Release Date: 8/29/17
This year has been like a dream for Yakuza series fans. Yakuza Zero gets released earlier in the year, now Yakuza Kiwami, with Yakuza 6 in the near future and Kiwami 2 announced. I reviewed Yakuza Zero previously and now we’ve returned to the game that started it all. Remade with better graphics and additions to the narrative and some assorted upgrades it’s time to return to the beginning to see how it holds up a decade later.
The game starts out in 1995, seven years after the events that took place in Yakuza Zero. While the prequel was split into two interweaving narratives Yakuza Kiwami sticks to just telling the story around Kazuma Kiryu, the Dragon of Dojima, an enforcer in the Yakuza who is almost about to move up the ranks into what would be upper management. In Yakuza Kiwami our protagonist through circumstances does time for a crime he didn’t commit, and spends ten years in jail. When released he has been exiled from his Yakuza clan, the Tojo Clan, which is in the middle of an internal crisis when 10 billion yen go missing. With the girl he loves missing, his foster father caught in the middle of the rift between Tojo Clan families and his sworn brother possibly involved in creating the crisis Kazuma tries to make sense of the new world he has been released into.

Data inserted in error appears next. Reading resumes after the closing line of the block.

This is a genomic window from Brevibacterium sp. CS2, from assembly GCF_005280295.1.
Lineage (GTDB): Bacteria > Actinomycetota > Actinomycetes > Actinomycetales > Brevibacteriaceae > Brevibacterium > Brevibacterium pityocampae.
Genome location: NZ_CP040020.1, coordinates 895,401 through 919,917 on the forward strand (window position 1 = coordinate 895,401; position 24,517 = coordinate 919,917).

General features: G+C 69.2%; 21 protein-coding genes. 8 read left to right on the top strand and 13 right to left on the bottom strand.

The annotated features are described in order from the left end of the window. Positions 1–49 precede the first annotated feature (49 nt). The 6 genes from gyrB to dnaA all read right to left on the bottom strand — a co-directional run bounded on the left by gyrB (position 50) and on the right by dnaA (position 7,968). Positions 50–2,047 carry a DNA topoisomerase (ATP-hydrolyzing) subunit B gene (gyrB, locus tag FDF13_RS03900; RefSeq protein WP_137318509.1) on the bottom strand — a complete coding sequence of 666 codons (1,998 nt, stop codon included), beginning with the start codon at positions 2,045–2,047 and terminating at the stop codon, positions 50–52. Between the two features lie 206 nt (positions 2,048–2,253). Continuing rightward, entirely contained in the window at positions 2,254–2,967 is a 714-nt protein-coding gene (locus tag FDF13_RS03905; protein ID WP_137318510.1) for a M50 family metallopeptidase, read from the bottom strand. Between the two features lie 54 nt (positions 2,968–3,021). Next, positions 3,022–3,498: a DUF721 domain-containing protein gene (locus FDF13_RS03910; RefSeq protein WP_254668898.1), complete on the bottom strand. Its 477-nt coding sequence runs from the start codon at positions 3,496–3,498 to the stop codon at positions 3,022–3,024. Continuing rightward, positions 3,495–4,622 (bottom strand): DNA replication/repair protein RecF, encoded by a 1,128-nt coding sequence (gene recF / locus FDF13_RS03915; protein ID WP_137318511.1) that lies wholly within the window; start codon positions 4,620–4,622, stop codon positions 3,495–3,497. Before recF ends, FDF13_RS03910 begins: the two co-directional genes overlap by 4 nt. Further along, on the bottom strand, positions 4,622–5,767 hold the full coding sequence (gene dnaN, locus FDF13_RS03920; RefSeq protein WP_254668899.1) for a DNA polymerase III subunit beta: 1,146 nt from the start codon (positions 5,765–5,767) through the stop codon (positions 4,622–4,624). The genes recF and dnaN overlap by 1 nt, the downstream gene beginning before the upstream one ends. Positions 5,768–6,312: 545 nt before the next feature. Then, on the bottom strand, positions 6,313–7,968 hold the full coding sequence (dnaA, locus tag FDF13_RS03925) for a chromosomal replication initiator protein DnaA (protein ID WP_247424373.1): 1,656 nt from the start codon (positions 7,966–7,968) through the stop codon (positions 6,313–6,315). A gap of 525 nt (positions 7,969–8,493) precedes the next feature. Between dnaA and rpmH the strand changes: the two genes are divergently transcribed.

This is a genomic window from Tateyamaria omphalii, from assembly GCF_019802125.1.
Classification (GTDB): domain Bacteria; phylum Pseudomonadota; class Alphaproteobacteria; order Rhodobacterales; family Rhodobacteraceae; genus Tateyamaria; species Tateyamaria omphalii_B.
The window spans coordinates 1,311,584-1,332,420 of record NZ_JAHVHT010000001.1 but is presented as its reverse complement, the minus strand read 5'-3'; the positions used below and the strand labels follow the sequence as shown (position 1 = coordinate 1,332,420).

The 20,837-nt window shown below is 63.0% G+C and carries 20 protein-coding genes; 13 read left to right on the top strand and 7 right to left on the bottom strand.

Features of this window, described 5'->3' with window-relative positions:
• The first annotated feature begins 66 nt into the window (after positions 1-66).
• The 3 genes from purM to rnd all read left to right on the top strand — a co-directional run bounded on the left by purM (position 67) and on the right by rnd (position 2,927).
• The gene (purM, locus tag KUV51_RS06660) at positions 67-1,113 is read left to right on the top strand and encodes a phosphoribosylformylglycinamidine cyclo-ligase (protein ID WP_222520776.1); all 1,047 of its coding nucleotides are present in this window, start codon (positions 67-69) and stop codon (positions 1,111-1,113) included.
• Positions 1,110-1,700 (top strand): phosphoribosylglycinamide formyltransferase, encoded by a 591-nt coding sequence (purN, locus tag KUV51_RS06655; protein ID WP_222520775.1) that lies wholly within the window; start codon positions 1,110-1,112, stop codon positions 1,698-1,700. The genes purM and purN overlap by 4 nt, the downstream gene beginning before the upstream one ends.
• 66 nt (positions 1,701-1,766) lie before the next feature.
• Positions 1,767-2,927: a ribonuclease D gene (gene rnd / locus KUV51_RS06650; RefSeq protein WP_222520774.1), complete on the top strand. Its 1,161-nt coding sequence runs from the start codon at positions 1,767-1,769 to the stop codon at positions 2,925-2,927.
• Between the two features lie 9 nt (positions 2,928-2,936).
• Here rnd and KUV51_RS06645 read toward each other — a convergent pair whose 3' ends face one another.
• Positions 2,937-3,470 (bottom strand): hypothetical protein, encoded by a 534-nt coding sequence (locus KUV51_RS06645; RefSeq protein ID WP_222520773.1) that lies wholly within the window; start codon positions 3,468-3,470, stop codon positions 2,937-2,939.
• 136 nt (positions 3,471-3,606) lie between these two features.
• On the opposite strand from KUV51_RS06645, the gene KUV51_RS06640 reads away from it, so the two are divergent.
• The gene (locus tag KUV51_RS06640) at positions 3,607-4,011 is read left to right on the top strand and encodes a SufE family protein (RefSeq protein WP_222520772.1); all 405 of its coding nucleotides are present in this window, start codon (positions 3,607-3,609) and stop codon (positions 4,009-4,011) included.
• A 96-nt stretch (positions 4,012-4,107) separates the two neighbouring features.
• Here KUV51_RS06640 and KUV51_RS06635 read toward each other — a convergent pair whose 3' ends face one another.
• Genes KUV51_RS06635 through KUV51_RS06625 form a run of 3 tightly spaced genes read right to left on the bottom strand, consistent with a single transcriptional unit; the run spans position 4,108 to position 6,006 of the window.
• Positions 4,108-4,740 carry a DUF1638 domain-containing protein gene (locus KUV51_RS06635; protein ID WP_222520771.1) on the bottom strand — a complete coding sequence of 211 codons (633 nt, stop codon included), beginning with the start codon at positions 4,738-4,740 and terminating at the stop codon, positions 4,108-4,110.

One great thing about the original game being so cinematic is that a lot of this not only has held up extremely well over a decade but I enjoyed it even more in Kiwami. The original release featured voice acting of varied quality, and I’ve become so used to the Japanese voice actors from all of the other games that hearing them play the story out just feels more consistent. That and Kazuma Kiryu swore a lot in the US release long ago and that’s inconsistent with his character. Among the additions to this game are some small scenes which give even greater context to the events in the game. Originally Nishikiyama, Kiryu’s ‘brother’, did not have much to explain how his character evolved from the 1995 game opening to 2005. After Zero the change over time only become harder to reconcile. Kiwami throws in scenes that while not very long go very far to develop who this character is and what motivates him. All this makes the story stronger regardless if you’ve played Zero or not.